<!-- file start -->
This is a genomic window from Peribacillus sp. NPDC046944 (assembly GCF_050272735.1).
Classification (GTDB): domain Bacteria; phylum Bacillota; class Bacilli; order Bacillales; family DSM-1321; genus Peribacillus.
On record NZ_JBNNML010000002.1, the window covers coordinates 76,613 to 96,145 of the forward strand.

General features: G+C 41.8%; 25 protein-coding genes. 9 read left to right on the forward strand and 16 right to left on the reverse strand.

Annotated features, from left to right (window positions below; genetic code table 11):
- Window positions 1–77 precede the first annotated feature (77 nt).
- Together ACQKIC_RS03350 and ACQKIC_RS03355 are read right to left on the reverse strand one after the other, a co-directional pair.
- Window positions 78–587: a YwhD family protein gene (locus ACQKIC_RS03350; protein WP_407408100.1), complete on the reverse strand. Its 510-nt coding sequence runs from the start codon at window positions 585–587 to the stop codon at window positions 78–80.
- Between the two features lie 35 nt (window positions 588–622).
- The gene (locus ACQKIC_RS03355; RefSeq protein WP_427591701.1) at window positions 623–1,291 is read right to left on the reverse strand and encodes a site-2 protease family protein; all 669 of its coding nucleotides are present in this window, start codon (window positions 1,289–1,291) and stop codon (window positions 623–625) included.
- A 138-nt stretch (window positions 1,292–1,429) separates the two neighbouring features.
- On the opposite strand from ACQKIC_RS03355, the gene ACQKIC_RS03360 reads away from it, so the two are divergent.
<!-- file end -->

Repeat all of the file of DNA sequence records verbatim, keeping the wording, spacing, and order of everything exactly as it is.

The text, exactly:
This is a genomic window from Peribacillus sp. NPDC046944 (assembly GCF_050272735.1).
Classification (GTDB): domain Bacteria; phylum Bacillota; class Bacilli; order Bacillales; family DSM-1321; genus Peribacillus.
On record NZ_JBNNML010000002.1, the window covers coordinates 76,613 to 96,145 of the forward strand.

General features: G+C 41.8%; 25 protein-coding genes. 9 read left to right on the forward strand and 16 right to left on the reverse strand.

Annotated features, from left to right (window positions below; genetic code table 11):
- Window positions 1–77 precede the first annotated feature (77 nt).
- Together ACQKIC_RS03350 and ACQKIC_RS03355 are read right to left on the reverse strand one after the other, a co-directional pair.
- Window positions 78–587: a YwhD family protein gene (locus ACQKIC_RS03350; protein WP_407408100.1), complete on the reverse strand. Its 510-nt coding sequence runs from the start codon at window positions 585–587 to the stop codon at window positions 78–80.
- Between the two features lie 35 nt (window positions 588–622).
- The gene (locus ACQKIC_RS03355; RefSeq protein WP_427591701.1) at window positions 623–1,291 is read right to left on the reverse strand and encodes a site-2 protease family protein; all 669 of its coding nucleotides are present in this window, start codon (window positions 1,289–1,291) and stop codon (window positions 623–625) included.
- A 138-nt stretch (window positions 1,292–1,429) separates the two neighbouring features.
- On the opposite strand from ACQKIC_RS03355, the gene ACQKIC_RS03360 reads away from it, so the two are divergent.